Kirk: Very cool stuff. But, I also read recently a study from our Research and Analysis Division, that the top area where producers are being most innovative is in safety.

Sara: Really? That's odd isn't it?

Kirk: Not really. I told Julie about that study. Here's her response..

Dawson: That's right, and so you're exactly right. Equipment now is very, very large, very technical and very powerful. And so, I think, certainly I can speak from our business model, we've actually incorporated safety into our business planning. And so, from that, because as I mentioned at the start, it really is a business. And so, like any business it really needs to look out for its employees and be on the side of caution. And so, with that, we are now looking at installing fire extinguishers where we didn't have them before. Eyewash stations, things like that, which you may not find on sort of a farm from 30 or 40 years ago.

So, absolutely safety, number one priority. Our employees get briefed on safety procedures – what to do, what not to do. And there's written instructions in farm vehicles, tractors, combines, to tell people what to do in certain situations. And that really goes down to it's our family business, but it does employ others, and so we want everyone to enjoy their experience working for us, but also be safe at the same time. And so, while I'm surprised that that was maybe the top priority, from our own business sense I can understand that.

Sara: This is a great portrait of all those layers of innovation on a farm operation. But, Julie has that other hat she wears, right? She's a federal public servant, a beef sector specialist.

Kirk: Totally. And she shared some her insights about innovation from that level, too.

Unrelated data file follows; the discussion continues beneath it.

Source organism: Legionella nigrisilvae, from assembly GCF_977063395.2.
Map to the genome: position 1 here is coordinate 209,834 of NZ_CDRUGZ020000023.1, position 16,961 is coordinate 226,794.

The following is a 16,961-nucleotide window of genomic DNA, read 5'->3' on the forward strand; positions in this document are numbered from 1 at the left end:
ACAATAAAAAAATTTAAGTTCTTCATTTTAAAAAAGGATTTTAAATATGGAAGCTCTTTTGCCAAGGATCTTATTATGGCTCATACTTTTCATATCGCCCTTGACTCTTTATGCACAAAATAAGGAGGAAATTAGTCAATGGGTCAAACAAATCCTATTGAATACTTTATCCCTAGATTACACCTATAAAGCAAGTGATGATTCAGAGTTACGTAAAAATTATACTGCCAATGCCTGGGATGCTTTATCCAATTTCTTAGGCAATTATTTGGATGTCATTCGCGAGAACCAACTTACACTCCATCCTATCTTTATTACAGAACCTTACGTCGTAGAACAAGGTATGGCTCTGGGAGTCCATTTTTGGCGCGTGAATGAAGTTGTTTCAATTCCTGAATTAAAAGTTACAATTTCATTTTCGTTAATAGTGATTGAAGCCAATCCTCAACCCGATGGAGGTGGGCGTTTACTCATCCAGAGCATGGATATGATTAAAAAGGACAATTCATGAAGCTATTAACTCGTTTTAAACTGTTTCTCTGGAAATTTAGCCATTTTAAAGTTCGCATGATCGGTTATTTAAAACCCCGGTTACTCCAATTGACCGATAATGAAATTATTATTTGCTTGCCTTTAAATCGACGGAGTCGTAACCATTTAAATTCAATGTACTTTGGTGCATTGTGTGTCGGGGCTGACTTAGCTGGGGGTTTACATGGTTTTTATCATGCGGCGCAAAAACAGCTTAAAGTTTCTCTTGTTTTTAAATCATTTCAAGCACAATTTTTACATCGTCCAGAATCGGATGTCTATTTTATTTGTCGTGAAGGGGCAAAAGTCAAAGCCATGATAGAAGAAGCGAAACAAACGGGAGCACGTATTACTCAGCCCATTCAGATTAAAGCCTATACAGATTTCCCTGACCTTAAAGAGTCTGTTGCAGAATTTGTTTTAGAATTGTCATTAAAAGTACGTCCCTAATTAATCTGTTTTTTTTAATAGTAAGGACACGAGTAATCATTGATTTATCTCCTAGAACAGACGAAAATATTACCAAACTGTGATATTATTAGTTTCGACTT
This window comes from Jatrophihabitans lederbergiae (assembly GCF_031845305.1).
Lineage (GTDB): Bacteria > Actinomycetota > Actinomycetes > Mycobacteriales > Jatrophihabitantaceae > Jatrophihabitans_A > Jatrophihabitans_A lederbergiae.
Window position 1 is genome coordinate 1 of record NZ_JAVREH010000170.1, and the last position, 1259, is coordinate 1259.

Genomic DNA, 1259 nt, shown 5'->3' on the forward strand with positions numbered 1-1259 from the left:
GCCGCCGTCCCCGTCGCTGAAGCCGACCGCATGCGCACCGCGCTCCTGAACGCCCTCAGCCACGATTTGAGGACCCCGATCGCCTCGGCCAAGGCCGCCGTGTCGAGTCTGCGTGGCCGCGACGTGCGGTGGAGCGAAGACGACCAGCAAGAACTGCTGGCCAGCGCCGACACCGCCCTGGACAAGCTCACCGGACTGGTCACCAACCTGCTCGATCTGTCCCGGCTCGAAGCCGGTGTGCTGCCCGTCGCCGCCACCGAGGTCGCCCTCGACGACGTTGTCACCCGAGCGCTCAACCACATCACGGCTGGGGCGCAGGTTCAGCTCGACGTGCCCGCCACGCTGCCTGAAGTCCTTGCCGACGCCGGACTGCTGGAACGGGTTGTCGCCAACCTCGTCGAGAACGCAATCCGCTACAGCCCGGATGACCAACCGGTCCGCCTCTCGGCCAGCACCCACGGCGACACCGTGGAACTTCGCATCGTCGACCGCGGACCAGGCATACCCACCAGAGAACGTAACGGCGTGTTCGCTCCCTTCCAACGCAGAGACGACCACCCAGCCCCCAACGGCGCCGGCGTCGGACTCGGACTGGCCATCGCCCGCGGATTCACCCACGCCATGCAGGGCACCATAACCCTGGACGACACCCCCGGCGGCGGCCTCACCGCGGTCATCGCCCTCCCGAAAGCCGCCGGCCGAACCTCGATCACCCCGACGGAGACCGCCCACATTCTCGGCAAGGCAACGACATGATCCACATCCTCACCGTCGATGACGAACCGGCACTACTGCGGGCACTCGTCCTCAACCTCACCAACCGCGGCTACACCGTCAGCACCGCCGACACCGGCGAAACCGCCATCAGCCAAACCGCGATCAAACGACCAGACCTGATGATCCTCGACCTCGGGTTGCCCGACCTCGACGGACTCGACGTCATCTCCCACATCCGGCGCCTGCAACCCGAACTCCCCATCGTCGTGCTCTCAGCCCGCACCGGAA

Dawson: Yeah, so, and the beef sector is very different than the crop sector. And the beef industry and the beef sector are very much based on tradition. It's a very traditional way of raising animals. It's very much focused on the land. The nature aspect, the environmental aspect of beef production. And so, we see a lot less innovation on that side. Not to say that there aren't opportunities, but I think it's a lot easier to retrofit or modify a piece of machinery as opposed to the livestock themselves.

So, they really are beings that exist, and we manage how they function; what they eat, how they reproduce, that type of thing. And so, I think efficiencies are on a much smaller scale. Innovations, I mean, are on a much smaller scale on the livestock side, but certainly as a beef sector specialist, I think I see innovation as borrowing technologies from other sectors for the livestock industry.

So, for example as I mentioned, drones are using that for assessing animal welfare and animal health out on rangelands. We also have something... each of the animals in Canada is required to have a radio identification tag. So, I think there's an opportunity there to use that technology, whether it be from satellite images, again, from monitoring animal health. So, I think again, we're just barely dipping our toe into the pond of opportunities for innovation, albeit recognizing that it's not as far advanced as it is on the crop side of things. The genomic side of things has real potential. I think we're just at a little bit of a boundary between a very technical aspect of agriculture and then relating that to producers. So, it's really about that communication or that extension of how that can benefit an operation or a farm business and relaying that message to producers. But, yeah, absolutely we have increased the genetic potential of the Canadian beef herd through genomics.

Kirk: I totally loved talking with Julie. At the end, I asked, like, when she sits on her back porch, looking out over their beautiful farm – does she think about innovation.

Dawson: I can't say we spend a lot of time sitting on our back porch, but if we imagine that we did that, then we certainly... we reflect absolutely on the innovation that we've included in our business, and I think, as I expressed, the excitement that it allows us to think about what the future might hold. You know, I consider us to be young-ish farmers. we certainly are excited about what it brings, and maybe just... yeah, the opportunities that lie before us. And I think a lot of times … we're growing food for others, the average producer feeds up to 200 consumers.

And so, that's a mind shift to think about, how we can be efficient? How can we be sustainable by using the latest technologies and not being afraid to use those? And I think there are, if I talk about my government role as a beef sector specialist, there are a number of programs under the Canadian Agricultural Partnership that allow producers to provide some of that risk and moderate some of that risk by providing some funding for projects, certainly on the innovation side.